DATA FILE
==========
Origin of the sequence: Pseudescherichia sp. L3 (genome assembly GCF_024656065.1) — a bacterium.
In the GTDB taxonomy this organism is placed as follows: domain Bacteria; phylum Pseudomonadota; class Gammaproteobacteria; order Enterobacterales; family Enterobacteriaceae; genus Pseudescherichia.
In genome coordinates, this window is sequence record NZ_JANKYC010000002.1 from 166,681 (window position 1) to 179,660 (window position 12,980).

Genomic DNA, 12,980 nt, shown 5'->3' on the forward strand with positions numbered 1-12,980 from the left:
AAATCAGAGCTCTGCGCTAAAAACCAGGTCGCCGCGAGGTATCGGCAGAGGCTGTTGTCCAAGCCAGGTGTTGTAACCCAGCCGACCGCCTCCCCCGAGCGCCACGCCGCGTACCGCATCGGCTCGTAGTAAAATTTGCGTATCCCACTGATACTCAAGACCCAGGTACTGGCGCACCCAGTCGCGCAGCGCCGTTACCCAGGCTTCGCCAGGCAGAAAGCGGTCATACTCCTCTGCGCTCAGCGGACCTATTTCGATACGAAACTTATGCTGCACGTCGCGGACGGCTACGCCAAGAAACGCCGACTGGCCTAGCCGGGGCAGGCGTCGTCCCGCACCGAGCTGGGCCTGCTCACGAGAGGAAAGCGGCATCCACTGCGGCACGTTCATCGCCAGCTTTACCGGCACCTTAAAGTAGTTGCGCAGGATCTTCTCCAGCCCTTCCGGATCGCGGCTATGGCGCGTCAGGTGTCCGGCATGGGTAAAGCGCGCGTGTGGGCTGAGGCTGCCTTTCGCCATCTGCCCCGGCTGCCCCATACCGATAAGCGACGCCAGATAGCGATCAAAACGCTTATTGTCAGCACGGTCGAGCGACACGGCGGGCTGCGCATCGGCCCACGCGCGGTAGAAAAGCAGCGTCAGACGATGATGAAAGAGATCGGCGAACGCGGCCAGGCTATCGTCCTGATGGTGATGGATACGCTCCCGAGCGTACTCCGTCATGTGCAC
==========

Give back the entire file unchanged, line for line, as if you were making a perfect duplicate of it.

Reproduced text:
Origin of the sequence: Pseudescherichia sp. L3 (genome assembly GCF_024656065.1) — a bacterium.
In the GTDB taxonomy this organism is placed as follows: domain Bacteria; phylum Pseudomonadota; class Gammaproteobacteria; order Enterobacterales; family Enterobacteriaceae; genus Pseudescherichia.
In genome coordinates, this window is sequence record NZ_JANKYC010000002.1 from 166,681 (window position 1) to 179,660 (window position 12,980).

Genomic DNA, 12,980 nt, shown 5'->3' on the forward strand with positions numbered 1-12,980 from the left:
AAATCAGAGCTCTGCGCTAAAAACCAGGTCGCCGCGAGGTATCGGCAGAGGCTGTTGTCCAAGCCAGGTGTTGTAACCCAGCCGACCGCCTCCCCCGAGCGCCACGCCGCGTACCGCATCGGCTCGTAGTAAAATTTGCGTATCCCACTGATACTCAAGACCCAGGTACTGGCGCACCCAGTCGCGCAGCGCCGTTACCCAGGCTTCGCCAGGCAGAAAGCGGTCATACTCCTCTGCGCTCAGCGGACCTATTTCGATACGAAACTTATGCTGCACGTCGCGGACGGCTACGCCAAGAAACGCCGACTGGCCTAGCCGGGGCAGGCGTCGTCCCGCACCGAGCTGGGCCTGCTCACGAGAGGAAAGCGGCATCCACTGCGGCACGTTCATCGCCAGCTTTACCGGCACCTTAAAGTAGTTGCGCAGGATCTTCTCCAGCCCTTCCGGATCGCGGCTATGGCGCGTCAGGTGTCCGGCATGGGTAAAGCGCGCGTGTGGGCTGAGGCTGCCTTTCGCCATCTGCCCCGGCTGCCCCATACCGATAAGCGACGCCAGATAGCGATCAAAACGCTTATTGTCAGCACGGTCGAGCGACACGGCGGGCTGCGCATCGGCCCACGCGCGGTAGAAAAGCAGCGTCAGACGATGATGAAAGAGATCGGCGAACGCGGCCAGGCTATCGTCCTGATGGTGATGGATACGCTCCCGAGCGTACTCCGTCATGTGCAC